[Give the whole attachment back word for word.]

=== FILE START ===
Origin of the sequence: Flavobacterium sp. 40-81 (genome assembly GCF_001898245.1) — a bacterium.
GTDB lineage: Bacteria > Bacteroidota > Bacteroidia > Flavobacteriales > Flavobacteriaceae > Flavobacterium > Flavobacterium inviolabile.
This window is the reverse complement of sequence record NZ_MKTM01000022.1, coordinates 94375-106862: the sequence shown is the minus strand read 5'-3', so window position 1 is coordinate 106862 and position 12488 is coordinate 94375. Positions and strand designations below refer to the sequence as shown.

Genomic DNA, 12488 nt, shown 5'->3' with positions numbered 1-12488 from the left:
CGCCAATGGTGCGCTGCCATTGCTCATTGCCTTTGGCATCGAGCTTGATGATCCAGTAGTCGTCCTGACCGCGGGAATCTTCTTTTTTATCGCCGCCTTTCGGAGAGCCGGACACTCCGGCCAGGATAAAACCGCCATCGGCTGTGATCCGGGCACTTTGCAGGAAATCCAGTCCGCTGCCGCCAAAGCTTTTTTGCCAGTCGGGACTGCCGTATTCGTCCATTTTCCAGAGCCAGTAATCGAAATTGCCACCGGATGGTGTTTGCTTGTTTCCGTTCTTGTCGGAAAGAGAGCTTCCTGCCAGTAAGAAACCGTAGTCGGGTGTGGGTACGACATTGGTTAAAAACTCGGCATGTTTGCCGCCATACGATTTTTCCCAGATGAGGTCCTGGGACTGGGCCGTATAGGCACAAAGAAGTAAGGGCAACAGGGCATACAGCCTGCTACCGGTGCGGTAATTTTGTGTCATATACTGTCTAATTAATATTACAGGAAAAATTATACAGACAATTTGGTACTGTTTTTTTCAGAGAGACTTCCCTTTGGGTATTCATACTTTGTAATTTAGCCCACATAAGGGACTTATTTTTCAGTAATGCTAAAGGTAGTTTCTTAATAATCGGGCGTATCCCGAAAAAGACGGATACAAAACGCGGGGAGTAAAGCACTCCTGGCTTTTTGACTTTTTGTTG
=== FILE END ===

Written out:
Origin of the sequence: Flavobacterium sp. 40-81 (genome assembly GCF_001898245.1) — a bacterium.
GTDB lineage: Bacteria > Bacteroidota > Bacteroidia > Flavobacteriales > Flavobacteriaceae > Flavobacterium > Flavobacterium inviolabile.
This window is the reverse complement of sequence record NZ_MKTM01000022.1, coordinates 94375-106862: the sequence shown is the minus strand read 5'-3', so window position 1 is coordinate 106862 and position 12488 is coordinate 94375. Positions and strand designations below refer to the sequence as shown.

Genomic DNA, 12488 nt, shown 5'->3' with positions numbered 1-12488 from the left:
CGCCAATGGTGCGCTGCCATTGCTCATTGCCTTTGGCATCGAGCTTGATGATCCAGTAGTCGTCCTGACCGCGGGAATCTTCTTTTTTATCGCCGCCTTTCGGAGAGCCGGACACTCCGGCCAGGATAAAACCGCCATCGGCTGTGATCCGGGCACTTTGCAGGAAATCCAGTCCGCTGCCGCCAAAGCTTTTTTGCCAGTCGGGACTGCCGTATTCGTCCATTTTCCAGAGCCAGTAATCGAAATTGCCACCGGATGGTGTTTGCTTGTTTCCGTTCTTGTCGGAAAGAGAGCTTCCTGCCAGTAAGAAACCGTAGTCGGGTGTGGGTACGACATTGGTTAAAAACTCGGCATGTTTGCCGCCATACGATTTTTCCCAGATGAGGTCCTGGGACTGGGCCGTATAGGCACAAAGAAGTAAGGGCAACAGGGCATACAGCCTGCTACCGGTGCGGTAATTTTGTGTCATATACTGTCTAATTAATATTACAGGAAAAATTATACAGACAATTTGGTACTGTTTTTTTCAGAGAGACTTCCCTTTGGGTATTCATACTTTGTAATTTAGCCCACATAAGGGACTTATTTTTCAGTAATGCTAAAGGTAGTTTCTTAATAATCGGGCGTATCCCGAAAAAGACGGATACAAAACGCGGGGAGTAAAGCACTCCTGGCTTTTTGACTTTTTGTTG